The Psychology of Auctions

The Psychology of Auctions

Auctions are emotionally-charged and designed to use desire to stimulate competition. Strategic negotiation is one of the biggest parts of the real estate industry so let’s look at the psychology of auctions for both buyers and sellers.


Auctions are designed to play on people’s emotions and extract the highest price. That’s what we’re meant to believe anyway! From the way we see it, an auction is about marketing, branding and getting a result of the selling agent more than the agent getting the highest price possible.

Think of the auction as a performance. The agent is the producer, you are the performers and house is a prop to amaze the crowd on how “quickly” or how “much they can sell for”.

Have you ever felt the pressure to play a role in an agent’s performance? It’s something we do not condone. After really exploring the psychology of auctions I have learnt that I would rather work with an agent who isn’t trying to draw in a crowd screaming “look at me and look what I can do” but works with me and can help me sell for the price I want.

Vendors typically spend around 1% of a property’s value on marketing an auction. This makes them more committed to selling than if they were to choose a private treaty. Why’s this? Well, if a friend asks me to go on a holiday with them next year, I could half-commit and pull out later. If a friend asks me to go on a holiday with them next year but I had to pay a non-refundable deposit on hotels in 2 days, I would be way more committed and less likely to pull out because now I would lose money. In the same way, sellers may choose to continue to sell the property because they have already invested money in it. Choosing to not sell the property loses them money on services they have already paid for.


We’re only human and it’s only normal to feel a little competitive. It’s what makes us strive for better things and give everything our best shot. Sometimes this can put a buyer in a situation where they bid with their heart and not their head, especially when the buyer can’t stand the thought of losing. Buyers need to be mentally prepared to lose.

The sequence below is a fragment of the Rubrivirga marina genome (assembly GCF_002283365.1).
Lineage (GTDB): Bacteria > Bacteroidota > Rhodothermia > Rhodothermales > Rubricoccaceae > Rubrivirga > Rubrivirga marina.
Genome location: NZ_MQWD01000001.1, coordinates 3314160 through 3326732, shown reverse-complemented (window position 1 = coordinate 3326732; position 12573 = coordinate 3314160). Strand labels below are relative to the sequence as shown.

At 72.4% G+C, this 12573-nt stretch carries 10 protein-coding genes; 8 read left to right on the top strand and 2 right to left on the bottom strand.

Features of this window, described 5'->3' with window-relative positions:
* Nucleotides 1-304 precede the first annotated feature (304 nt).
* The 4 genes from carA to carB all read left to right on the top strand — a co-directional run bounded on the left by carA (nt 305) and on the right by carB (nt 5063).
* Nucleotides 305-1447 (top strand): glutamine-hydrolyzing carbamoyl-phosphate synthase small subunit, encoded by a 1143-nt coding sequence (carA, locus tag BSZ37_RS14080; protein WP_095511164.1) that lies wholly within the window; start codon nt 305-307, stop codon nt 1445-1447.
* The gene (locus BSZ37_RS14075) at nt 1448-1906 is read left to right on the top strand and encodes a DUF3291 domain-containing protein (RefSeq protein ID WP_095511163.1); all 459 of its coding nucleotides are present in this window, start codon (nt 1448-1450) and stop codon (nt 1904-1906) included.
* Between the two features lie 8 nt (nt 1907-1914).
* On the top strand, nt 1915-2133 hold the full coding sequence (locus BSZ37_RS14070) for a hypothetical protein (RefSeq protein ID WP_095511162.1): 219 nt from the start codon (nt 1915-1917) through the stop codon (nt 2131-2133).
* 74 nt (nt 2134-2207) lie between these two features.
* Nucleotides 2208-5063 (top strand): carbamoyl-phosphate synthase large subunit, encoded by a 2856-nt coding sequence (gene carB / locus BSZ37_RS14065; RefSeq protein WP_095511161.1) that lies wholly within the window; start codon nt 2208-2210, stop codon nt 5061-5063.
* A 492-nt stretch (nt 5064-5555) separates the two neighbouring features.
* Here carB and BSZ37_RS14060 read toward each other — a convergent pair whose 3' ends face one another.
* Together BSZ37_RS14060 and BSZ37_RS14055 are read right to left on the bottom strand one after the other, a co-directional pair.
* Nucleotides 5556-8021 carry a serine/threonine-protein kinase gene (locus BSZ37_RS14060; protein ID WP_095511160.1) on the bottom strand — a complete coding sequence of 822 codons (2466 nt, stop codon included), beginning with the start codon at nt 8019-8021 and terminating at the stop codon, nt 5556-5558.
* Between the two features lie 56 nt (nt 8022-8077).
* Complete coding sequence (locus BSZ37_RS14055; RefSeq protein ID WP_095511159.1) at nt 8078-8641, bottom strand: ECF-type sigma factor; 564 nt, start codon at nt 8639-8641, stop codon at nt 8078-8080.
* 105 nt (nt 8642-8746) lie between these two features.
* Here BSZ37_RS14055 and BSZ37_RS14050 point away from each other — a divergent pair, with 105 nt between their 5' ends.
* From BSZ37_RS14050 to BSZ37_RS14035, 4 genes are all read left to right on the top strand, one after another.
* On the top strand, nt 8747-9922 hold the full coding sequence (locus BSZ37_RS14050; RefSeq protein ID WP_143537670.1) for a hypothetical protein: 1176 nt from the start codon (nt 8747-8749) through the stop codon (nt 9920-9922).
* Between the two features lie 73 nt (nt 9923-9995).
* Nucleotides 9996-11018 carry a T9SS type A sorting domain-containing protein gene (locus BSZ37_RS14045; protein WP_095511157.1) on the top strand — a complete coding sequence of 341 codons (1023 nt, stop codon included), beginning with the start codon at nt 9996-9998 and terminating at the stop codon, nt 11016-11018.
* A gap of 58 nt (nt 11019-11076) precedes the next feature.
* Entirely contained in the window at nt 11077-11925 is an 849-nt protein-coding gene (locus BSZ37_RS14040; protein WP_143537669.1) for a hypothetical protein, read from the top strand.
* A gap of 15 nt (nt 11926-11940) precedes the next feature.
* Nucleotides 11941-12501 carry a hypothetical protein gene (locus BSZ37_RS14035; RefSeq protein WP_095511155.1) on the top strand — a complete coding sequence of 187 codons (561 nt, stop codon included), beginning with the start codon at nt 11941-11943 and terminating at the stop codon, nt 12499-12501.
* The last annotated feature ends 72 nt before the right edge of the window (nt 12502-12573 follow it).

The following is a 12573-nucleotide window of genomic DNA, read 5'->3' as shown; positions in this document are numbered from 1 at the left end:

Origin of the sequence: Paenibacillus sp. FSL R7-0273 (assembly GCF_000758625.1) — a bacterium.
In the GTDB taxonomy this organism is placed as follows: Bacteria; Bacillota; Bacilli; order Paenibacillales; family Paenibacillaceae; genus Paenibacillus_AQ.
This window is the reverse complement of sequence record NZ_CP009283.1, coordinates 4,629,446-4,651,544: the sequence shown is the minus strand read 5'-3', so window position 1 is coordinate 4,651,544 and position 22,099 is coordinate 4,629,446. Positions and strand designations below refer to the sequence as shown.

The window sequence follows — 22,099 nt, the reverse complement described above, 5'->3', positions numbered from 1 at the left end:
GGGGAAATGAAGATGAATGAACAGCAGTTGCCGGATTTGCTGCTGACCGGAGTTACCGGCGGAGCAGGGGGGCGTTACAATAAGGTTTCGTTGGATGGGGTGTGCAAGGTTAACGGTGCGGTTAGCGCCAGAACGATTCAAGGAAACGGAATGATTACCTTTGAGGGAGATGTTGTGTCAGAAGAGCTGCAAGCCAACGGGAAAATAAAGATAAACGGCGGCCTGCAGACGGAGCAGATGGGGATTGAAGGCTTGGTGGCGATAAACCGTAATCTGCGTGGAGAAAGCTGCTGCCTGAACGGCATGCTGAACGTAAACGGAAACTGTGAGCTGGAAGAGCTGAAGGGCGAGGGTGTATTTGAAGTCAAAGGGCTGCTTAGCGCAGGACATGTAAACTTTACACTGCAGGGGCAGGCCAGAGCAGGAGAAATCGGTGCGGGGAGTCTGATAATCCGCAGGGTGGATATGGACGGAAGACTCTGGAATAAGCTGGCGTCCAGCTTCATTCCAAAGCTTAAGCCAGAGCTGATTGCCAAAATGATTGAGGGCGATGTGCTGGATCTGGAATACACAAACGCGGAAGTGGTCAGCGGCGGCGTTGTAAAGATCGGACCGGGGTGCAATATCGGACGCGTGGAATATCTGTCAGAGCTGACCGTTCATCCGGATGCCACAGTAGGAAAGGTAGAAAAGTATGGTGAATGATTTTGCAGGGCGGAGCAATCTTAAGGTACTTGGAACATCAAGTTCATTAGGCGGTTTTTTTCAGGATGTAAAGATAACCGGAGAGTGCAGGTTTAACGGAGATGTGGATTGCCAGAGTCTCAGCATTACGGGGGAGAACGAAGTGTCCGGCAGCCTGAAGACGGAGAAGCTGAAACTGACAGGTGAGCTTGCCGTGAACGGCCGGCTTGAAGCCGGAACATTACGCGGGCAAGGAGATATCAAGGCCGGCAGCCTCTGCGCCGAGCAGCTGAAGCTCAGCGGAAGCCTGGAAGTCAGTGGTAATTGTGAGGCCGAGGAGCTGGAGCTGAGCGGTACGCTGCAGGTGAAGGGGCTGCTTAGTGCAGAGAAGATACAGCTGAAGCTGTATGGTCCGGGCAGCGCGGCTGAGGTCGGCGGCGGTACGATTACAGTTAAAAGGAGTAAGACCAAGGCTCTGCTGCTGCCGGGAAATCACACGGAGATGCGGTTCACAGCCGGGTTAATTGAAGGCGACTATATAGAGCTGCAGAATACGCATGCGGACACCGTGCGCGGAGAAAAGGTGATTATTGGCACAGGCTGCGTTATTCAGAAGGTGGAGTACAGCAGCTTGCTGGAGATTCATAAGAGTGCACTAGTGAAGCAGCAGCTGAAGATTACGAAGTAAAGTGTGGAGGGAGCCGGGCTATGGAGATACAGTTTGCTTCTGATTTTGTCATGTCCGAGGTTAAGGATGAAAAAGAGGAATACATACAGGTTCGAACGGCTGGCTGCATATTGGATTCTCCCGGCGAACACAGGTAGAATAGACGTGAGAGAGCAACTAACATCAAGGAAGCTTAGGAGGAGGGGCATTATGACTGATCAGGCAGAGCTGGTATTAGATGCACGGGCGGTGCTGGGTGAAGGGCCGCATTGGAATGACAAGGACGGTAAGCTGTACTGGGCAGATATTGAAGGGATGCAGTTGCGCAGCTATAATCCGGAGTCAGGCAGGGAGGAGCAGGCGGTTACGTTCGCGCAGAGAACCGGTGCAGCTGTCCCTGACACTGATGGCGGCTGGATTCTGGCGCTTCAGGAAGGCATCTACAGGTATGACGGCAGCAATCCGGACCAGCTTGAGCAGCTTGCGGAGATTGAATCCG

Auctions are a very public announcement of a buyer’s wealth. Some buyers may feel uncomfortable declaring how much they are worth out loud in the presence of their community, their family and their competition. Buyers may bid more than what they can afford to not be represented as the loser of the auction who is also poor.

Peer Pressure plays a large part of auctions without us even knowing it! Whenever I made a poor decision fuelled by peer pressure as a child, my mother said to me, “If all your friends jumped off a

cliff, would you do it too?”. Humans are social creatures that are highly swayed by what other members of our our flock does. I’m not saying you’ll jump off a cliff for the property but buyers can tend to find comfort when others are bidding because it supports the assumption that the other bidders think the property is worth the same amount. This effect can be faked by the use of dummy bidders who, without even speaking to a buyer, can sway them into thinking the property is worth at least if not more than the dummy bid.

Most buyers don’t like stress with buying a property, so why add more? Not only will you have the normal stress of things like finance and building inspections, but you also have to worry about someone having more money than you at the auction!

Speaking of finance and building inspections, you will need to spend time and money on these BEFORE the auction day. If you don’t win the auction, you may feel like you’ve done these searches for nothing. If you do win the auction, the timeframes may not work for you and your current lease dates or living situation.

You don’t know if the agent has lied about the price guide or if it is a completely honest representation of the property’s value. It can be hard to know who to trust.

Lastly, public speaking is a common dislike for most people. Most people looking to buy a home may not be comfortable with calling out a bid and having all the eyes on them. It would be much less stressful for these kinds of buyers to seek alternative routes like private treaties.